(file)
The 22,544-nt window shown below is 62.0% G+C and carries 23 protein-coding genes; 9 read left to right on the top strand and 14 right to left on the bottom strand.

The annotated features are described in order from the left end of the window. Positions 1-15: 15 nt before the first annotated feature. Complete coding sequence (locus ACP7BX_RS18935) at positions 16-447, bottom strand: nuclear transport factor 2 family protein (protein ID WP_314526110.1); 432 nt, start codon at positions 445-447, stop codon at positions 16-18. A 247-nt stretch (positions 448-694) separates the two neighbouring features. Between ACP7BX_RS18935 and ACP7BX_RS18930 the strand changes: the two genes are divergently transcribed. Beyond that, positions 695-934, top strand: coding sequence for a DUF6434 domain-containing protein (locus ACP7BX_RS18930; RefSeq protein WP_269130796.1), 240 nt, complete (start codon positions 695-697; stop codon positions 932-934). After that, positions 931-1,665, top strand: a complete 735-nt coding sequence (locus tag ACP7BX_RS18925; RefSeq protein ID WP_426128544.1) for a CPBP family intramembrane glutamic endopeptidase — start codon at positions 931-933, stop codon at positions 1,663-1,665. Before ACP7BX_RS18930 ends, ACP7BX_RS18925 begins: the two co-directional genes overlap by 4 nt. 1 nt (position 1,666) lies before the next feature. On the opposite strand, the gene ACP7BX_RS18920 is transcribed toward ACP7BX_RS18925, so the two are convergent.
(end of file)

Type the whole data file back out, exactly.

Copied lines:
The 22,544-nt window shown below is 62.0% G+C and carries 23 protein-coding genes; 9 read left to right on the top strand and 14 right to left on the bottom strand.

The annotated features are described in order from the left end of the window. Positions 1-15: 15 nt before the first annotated feature. Complete coding sequence (locus ACP7BX_RS18935) at positions 16-447, bottom strand: nuclear transport factor 2 family protein (protein ID WP_314526110.1); 432 nt, start codon at positions 445-447, stop codon at positions 16-18. A 247-nt stretch (positions 448-694) separates the two neighbouring features. Between ACP7BX_RS18935 and ACP7BX_RS18930 the strand changes: the two genes are divergently transcribed. Beyond that, positions 695-934, top strand: coding sequence for a DUF6434 domain-containing protein (locus ACP7BX_RS18930; RefSeq protein WP_269130796.1), 240 nt, complete (start codon positions 695-697; stop codon positions 932-934). After that, positions 931-1,665, top strand: a complete 735-nt coding sequence (locus tag ACP7BX_RS18925; RefSeq protein ID WP_426128544.1) for a CPBP family intramembrane glutamic endopeptidase — start codon at positions 931-933, stop codon at positions 1,663-1,665. Before ACP7BX_RS18930 ends, ACP7BX_RS18925 begins: the two co-directional genes overlap by 4 nt. 1 nt (position 1,666) lies before the next feature. On the opposite strand, the gene ACP7BX_RS18920 is transcribed toward ACP7BX_RS18925, so the two are convergent.